On this page:
- What Has Been Done to Clean Up the Site?
- What Is the Current Site Status?
- Activity and Use Limitations
- Sampling and Monitoring
On related pages:
The 72-acre Kentwood Landfill site is located in Kentwood, Michigan. In the early 1950s, the area was the town dump. It became a licensed solid waste disposal facility in 1966. The City of Kentwood operated the landfill from 1968 to 1970; Kent County operated it from 1971, to 1975. It was capped and closed in early 1976. Landfill operations contaminated soil, leachate and groundwater with hazardous chemicals. Following cleanup, operation and maintenance activities and groundwater monitoring are ongoing.
What Has Been Done to Clean Up the Site?
The site is being addressed through federal and state oversight of potentially responsible party (PRP) actions.
EPA conducted several five-year reviews of the site’s remedy. These reviews ensure that the remedies put in place protect public health and the environment, and function as intended by site decision documents. The most recent review concluded that response actions at the site are in accordance with the remedy selected by EPA and that the remedy continues to be protective of human health and the environment in the short term. To ensure long-term protectiveness, site remedy components, including institutional controls, must be maintained, monitored and enforced. The site’s next five-year review is scheduled for completion in October 2014.
What Is the Current Site Status?
The site’s final remedy included landfill capping, gas venting and leachate collection, groundwater extraction and treatment, and groundwater use restrictions. Construction of the remedy finished in 1995.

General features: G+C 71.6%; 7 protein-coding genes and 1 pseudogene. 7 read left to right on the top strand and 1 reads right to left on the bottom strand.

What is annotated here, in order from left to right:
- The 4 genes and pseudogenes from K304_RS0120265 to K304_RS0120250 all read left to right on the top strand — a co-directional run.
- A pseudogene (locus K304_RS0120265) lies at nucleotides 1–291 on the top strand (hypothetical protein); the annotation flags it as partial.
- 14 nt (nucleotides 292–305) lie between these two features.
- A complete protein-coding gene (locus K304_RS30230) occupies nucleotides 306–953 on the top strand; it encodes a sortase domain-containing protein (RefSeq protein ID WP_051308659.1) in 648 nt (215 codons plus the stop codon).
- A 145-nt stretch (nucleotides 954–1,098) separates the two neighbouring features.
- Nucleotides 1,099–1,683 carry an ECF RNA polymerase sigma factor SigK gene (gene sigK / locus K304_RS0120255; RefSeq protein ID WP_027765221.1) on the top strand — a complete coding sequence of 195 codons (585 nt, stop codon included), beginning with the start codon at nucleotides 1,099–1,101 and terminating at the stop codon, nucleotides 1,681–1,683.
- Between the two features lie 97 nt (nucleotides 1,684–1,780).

The Michigan Department of Environmental Quality (MDEQ) has a different interpretation of how efficiently portions of the remedy are being implemented, the level of protectiveness, and overall compliance with the site’s Record of Decision (ROD). MDEQ's comments are part of the site’s Administrative Record.
Activity and Use Limitations
At this site, activity and use limitations that EPA calls institutional controls are in place. Institutional controls play an important role in site remedies because they reduce exposure to contamination by limiting land or resource use. They also guide human behavior. For instance, zoning restrictions prevent land uses – such as residential uses – that are not consistent with the level of cleanup.
For more background, see Institutional Controls.
Benzene, chloroethane, 1,1-dichloroethane, 1,2-dichloroethane, 1,1-dichloroethene, 1,2-dichloroethene, 1,2-dichloropropane, tetrachloroethene, trichloroethene, vinyl chloride, aluminum, antimony, arsenic, chromium, lead, nickel.
Sampling and Monitoring